Czech school accused of torturing pupils

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The Independent Online
CZECH POLICE have closed a private school for troubled teenagers linked to a child- reform programme based in the United States after its American managers were arrested and charged with violations of human rights.

The Morava Academy in Brno was shut this week after police arrested the managers, Glenda and Steven Roach, both former police officers from Utah, as well as two Czech guards.

All four could face between two and eight years in prison for allegedly violating human rights, torturing and illegally imprisoning pupils. Charges could also be brought against the teenagers' parents for imprisoning them in the Czech Republic against their will, said Petr Netik, head of Brno's organised-crime police unit.

Staff allegedly used a range of punishments against pupils, including solitary confinement, handcuffing, enforced listening to audio and video tapes and threatening with a guard dog.

The academy, which opened last January and charged $1,790 (pounds 1,072) a month, held 57 pupils between 15 and 18. Children were held against their will, and deprived of psychological and medical help, Mr Netik said. They were kept for weeks in solitary confinement in cell-like rooms. Some were denied access to lavatories, he said.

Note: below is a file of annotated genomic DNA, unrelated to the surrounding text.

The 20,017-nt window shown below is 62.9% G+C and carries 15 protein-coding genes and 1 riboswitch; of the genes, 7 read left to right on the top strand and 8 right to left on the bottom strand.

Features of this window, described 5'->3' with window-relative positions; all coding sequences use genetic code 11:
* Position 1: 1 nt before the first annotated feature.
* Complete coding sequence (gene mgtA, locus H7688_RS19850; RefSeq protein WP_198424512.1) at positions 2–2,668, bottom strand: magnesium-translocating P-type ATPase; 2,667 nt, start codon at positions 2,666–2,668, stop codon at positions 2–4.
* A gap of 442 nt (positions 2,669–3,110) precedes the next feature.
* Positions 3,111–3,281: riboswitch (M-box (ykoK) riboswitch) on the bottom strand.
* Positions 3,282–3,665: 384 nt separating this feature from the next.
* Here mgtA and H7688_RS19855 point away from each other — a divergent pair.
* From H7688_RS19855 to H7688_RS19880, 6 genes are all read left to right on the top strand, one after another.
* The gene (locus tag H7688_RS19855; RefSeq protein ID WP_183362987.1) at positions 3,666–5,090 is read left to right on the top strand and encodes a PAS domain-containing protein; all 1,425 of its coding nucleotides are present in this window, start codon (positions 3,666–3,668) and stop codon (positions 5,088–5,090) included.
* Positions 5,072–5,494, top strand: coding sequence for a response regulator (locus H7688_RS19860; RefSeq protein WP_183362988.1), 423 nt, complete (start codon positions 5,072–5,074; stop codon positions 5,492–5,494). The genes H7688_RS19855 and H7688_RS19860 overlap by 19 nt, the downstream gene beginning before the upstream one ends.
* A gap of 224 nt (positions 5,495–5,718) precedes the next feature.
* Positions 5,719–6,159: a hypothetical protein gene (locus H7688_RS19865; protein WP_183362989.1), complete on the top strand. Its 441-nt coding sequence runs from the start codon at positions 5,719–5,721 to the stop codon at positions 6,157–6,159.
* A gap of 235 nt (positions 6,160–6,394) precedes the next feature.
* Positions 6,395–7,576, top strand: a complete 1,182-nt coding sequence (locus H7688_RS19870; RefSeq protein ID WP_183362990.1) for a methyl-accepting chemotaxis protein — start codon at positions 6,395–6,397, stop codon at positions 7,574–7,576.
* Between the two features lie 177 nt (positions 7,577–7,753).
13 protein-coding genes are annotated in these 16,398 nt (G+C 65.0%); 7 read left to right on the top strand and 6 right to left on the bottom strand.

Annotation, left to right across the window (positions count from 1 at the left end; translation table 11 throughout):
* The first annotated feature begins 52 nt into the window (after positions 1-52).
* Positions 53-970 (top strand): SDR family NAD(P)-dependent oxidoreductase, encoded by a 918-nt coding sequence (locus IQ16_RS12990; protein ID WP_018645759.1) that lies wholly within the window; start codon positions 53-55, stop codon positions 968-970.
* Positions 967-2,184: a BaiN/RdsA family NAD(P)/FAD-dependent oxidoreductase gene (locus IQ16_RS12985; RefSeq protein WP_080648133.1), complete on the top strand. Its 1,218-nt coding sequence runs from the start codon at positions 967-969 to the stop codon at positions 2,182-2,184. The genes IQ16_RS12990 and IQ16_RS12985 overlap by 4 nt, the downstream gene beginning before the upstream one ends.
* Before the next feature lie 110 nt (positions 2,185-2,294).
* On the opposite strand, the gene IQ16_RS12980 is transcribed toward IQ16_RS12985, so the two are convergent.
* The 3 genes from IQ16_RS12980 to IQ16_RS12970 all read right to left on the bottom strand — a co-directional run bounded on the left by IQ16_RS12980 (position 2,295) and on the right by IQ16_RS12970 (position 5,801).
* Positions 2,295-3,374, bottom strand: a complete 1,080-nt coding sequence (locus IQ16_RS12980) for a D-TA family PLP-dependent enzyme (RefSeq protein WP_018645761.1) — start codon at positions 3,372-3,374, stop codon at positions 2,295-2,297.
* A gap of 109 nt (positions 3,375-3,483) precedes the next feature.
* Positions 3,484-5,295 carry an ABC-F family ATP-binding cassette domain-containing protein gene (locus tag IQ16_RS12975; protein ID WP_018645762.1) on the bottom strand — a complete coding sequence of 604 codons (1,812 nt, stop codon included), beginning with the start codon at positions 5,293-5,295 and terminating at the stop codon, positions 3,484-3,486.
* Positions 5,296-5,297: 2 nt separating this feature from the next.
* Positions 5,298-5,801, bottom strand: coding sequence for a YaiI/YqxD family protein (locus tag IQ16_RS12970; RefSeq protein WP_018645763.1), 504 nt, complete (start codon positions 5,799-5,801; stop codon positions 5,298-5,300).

Students were terrified of being sent back to the academy after police questioning, he said. "They swore, crossed themselves, and begged not to be sent back," he told the Prague Post newspaper.

Czech police were launching a joint inquiry into the case with the Federal Bureau of Investigation. They will examine links between the academy and its parent company, the Utah-based World Wide Association of Speciality Programmes (WWASP), US sources confirmed.

The arrests at the academy came after Hana Simonova, a former employee, told a child-protection agency in Prague of systematic abuse. Ms Simonova, who says she was sacked from the academy after reporting abuse, alleged that Ms Roach engaged in sadistic behaviour with pupils. She said were encouraged to punish pupils as much as possible. Parents were charged for each "violation" of rules by pupils.

Parents who arrived to collect their children praised the academy and denied that they were held against their will. WWASP president, Karr Farnsworth, denied that abuse had taken place. He said in Brno he was shocked at the allegations and said disgruntled former employees had made false claims.

He said his company was non-profit making and provided consulting services to schools offering behaviour-modification programmes. WWASP would offer parents alternative places for children. "This programme would generally not stay in the place where it's not welcome," he told the Prague Post.

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